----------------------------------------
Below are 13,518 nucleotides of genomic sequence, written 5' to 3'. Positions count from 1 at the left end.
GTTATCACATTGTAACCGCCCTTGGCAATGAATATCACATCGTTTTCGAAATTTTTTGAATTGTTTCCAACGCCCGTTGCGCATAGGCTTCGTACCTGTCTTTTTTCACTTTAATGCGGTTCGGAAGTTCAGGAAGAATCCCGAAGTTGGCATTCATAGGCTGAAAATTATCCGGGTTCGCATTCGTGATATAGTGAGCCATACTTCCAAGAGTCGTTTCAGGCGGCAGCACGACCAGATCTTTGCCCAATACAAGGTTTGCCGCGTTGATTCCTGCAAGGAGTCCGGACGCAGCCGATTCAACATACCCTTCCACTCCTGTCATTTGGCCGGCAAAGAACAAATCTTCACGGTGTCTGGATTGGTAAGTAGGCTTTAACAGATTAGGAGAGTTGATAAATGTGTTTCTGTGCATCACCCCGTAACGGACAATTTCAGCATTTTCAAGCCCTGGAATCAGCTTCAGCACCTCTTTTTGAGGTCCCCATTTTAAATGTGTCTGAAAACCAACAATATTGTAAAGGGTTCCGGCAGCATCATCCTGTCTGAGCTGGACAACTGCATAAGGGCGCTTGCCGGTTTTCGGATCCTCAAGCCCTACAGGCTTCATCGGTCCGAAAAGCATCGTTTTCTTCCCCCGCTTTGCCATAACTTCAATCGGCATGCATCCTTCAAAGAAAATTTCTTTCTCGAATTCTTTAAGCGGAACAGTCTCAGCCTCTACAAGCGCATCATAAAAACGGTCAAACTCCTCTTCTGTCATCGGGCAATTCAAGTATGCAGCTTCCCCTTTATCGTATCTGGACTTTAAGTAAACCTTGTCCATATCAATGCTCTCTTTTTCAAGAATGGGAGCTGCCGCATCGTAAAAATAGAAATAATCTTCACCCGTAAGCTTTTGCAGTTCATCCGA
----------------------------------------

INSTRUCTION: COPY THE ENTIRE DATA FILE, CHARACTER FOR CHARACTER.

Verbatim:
Below are 13,518 nucleotides of genomic sequence, written 5' to 3'. Positions count from 1 at the left end.
GTTATCACATTGTAACCGCCCTTGGCAATGAATATCACATCGTTTTCGAAATTTTTTGAATTGTTTCCAACGCCCGTTGCGCATAGGCTTCGTACCTGTCTTTTTTCACTTTAATGCGGTTCGGAAGTTCAGGAAGAATCCCGAAGTTGGCATTCATAGGCTGAAAATTATCCGGGTTCGCATTCGTGATATAGTGAGCCATACTTCCAAGAGTCGTTTCAGGCGGCAGCACGACCAGATCTTTGCCCAATACAAGGTTTGCCGCGTTGATTCCTGCAAGGAGTCCGGACGCAGCCGATTCAACATACCCTTCCACTCCTGTCATTTGGCCGGCAAAGAACAAATCTTCACGGTGTCTGGATTGGTAAGTAGGCTTTAACAGATTAGGAGAGTTGATAAATGTGTTTCTGTGCATCACCCCGTAACGGACAATTTCAGCATTTTCAAGCCCTGGAATCAGCTTCAGCACCTCTTTTTGAGGTCCCCATTTTAAATGTGTCTGAAAACCAACAATATTGTAAAGGGTTCCGGCAGCATCATCCTGTCTGAGCTGGACAACTGCATAAGGGCGCTTGCCGGTTTTCGGATCCTCAAGCCCTACAGGCTTCATCGGTCCGAAAAGCATCGTTTTCTTCCCCCGCTTTGCCATAACTTCAATCGGCATGCATCCTTCAAAGAAAATTTCTTTCTCGAATTCTTTAAGCGGAACAGTCTCAGCCTCTACAAGCGCATCATAAAAACGGTCAAACTCCTCTTCTGTCATCGGGCAATTCAAGTATGCAGCTTCCCCTTTATCGTATCTGGACTTTAAGTAAACCTTGTCCATATCAATGCTCTCTTTTTCAAGAATGGGAGCTGCCGCATCGTAAAAATAGAAATAATCTTCACCCGTAAGCTTTTGCAGTTCATCCGA